"For three days I would experience relief from the fever—then, boom—it would come back worse than before," Alexis says. "I would go into a room and not know why I was there." Despite the remission of some symptoms, the fatigue and other debilitating side effects have endured to this day. Alexis is part of a tens-of-thousands-member club nobody wants to be part of—she is a COVID-19 long-hauler.


The state of Alexis' health changes from day to day, and in true dance-teacher fashion, she works through both the good and the terrible. "I tend to be strong because dance made me that way," she says. "It creates incredibly resilient people." This summer, as New York City began to ease restrictions, she pushed through her exhaustion and took her company to the docks in Long Island City, where they could take class outdoors. "We used natural barres under the beauty of the sky," Alexis says. "Without walls there were no limits, and the dancers were filled with emotion in their sneakers."

These classes led to an outdoor show for the Ballet des Amériques company—equipped with masks and a socially distanced audience. Since Phase 4 reopening in July, her students are back in the studio in Westchester, New York, under strict COVID-19 guidelines. "We're very safe and protective of our students," she says. "We were, long before I got sick. I'm responsible for someone's child."

Alexis says this commitment to follow the rules has stemmed, in part, from the lessons she's learned from ballet. "Dance has given me the spirit of discipline," she says. "Breaking the rules is not being creative, it's being insubordinate. We can all find creativity elsewhere."

Here, Alexis shares how she's helping her students through the pandemic—physically and emotionally—and getting through it herself.

How she counteracts mask fatigue:

"Our dancers can take short breaks during class. They can go outside on the sidewalk to breathe for a moment without their mask before coming back in. I'm very proud of them for adapting."

Her go-to warm-up for teaching:

"I first use a jump rope (also mandatory for my students), and follow with a full-body workout from the 7 Minute Workout app, preceding a barre au sol [floor barre] with injury-prevention exercises and dynamic stretching."

How she helps dancers manage their emotions during this time:

"Dancers come into my office to let go of stress. We talk about their frustration with not hugging their friends, we talk about the election, whatever is on their minds. Sometimes in class we will stop and take 15 minutes to let them talk about how their families are doing and make jokes, then we go back to pliés. The young people are very worried. You can see it in their eyes. We have to give them hope, laughter and work."

Her favorite teaching attire:

"I change my training clothes in accordance with the mood of my body. That said, I love teaching in the Gaynor Minden Women's Microtech warm-up dance pants in all available colors, with long-sleeve leotards. For shoes, I wear the Adult "Boost" dance sneaker in pink or black. Because I have long days of work, I often wear the Repetto Boots d'Ă©chauffement for a few exercises to relax my feet."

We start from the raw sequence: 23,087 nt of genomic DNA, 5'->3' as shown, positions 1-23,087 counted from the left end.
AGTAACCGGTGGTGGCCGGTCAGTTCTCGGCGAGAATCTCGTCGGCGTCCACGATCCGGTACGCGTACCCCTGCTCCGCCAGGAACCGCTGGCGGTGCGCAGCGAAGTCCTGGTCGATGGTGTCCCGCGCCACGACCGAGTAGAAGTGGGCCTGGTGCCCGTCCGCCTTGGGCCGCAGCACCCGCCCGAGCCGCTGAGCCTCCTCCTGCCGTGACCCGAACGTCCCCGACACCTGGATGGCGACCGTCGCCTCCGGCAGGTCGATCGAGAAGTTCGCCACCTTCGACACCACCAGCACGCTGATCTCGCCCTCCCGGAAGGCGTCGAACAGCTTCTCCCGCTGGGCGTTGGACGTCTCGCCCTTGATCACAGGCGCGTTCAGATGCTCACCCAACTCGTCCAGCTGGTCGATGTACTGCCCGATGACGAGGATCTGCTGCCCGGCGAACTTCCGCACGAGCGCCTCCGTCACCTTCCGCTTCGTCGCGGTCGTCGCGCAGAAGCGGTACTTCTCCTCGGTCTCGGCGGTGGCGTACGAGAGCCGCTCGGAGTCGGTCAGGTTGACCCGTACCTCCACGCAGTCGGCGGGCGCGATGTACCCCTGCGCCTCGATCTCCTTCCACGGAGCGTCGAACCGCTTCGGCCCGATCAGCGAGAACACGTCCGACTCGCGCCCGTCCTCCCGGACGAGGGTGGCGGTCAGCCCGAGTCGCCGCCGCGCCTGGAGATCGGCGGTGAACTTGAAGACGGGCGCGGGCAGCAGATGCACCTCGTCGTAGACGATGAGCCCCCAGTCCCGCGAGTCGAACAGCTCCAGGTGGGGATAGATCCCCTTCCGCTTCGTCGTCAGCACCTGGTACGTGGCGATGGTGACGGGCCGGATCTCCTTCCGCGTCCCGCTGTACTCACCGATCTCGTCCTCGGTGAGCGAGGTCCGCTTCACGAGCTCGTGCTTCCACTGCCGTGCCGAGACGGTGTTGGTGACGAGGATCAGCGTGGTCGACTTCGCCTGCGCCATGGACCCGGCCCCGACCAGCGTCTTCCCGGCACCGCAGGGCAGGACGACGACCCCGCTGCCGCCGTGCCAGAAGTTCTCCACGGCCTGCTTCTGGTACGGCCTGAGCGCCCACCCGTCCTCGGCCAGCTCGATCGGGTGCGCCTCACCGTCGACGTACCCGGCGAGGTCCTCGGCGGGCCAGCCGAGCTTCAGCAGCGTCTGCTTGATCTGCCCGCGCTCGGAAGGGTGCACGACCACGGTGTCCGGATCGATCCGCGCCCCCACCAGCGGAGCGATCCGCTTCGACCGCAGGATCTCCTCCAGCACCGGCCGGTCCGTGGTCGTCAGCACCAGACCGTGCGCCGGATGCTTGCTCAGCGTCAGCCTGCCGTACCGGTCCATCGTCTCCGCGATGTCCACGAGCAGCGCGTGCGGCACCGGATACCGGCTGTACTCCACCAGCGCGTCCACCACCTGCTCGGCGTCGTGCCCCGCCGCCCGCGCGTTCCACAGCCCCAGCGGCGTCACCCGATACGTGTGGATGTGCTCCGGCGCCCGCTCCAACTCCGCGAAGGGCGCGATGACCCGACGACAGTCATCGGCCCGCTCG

How she coped during the initial difficult months of her illness:

"I live across from the Empire State Building. It was lit red with the heartbeat of New York, and it put me in the consciousness of others suffering. I saw ambulances, one after another, on their way to the hospital. I broke thinking of all the people losing someone while I looked through my window. I thought about essential workers, all those incredible people. I thought about why dance isn't essential and the work we needed to do to make it such. Then I got a puppy, to focus on another life rather than staying wrapped in my own depression. It lifted my spirit. Thinking about your own problems never gets you through them."

The foods she can't live without:

"I must have seafood and vegetables. It is in my DNA to love such things—my ancestors were always by the ocean."

Recommended viewing:

"I recommend dancers watch as many full-length ballets as possible, and avoid snippets of dance out of context. My ultimate recommendation is the film of La Bayadère by Rudolf Nureyev. The cast includes the most incredible étoiles: Isabelle Guérin, Élisabeth Platel, Laurent Hilaire, Jean-Marie Didière, who were once the students of the revolutionary Claude Bessy."

Her ideal day off:

"I have three: one is to explore a new destination, town, forest or hiking trail; another is a lazy day at home; and the third, an important one that I miss due to the pandemic, is to go to the Cathedral of Saint John the Divine, where my soul feels renewed by the sermons and the music."

Teachers Trending

Annika Abel Photography, courtesy Griffith

When the murder of George Floyd in Minneapolis last May catalyzed nationwide protests against systemic racism, the tap community resumed longstanding conversations about teaching a Black art form in the era of Black Lives Matter. As these dialogues unfolded on social media, veteran Dorrance Dance member Karida Griffith commented infrequently, finding it difficult to participate in a meaningful way.

"I had a hard time watching people have these conversations without historical context and knowledge," says Griffith, who now resides in her hometown of Portland, Oregon, after many years in New York City. "It was clear that there was so much information missing."

For example, she observed people discussing tap while demonstrating ignorance about Black culture. Or, posts that tried to impose upon tap the history or aesthetics of European dance forms.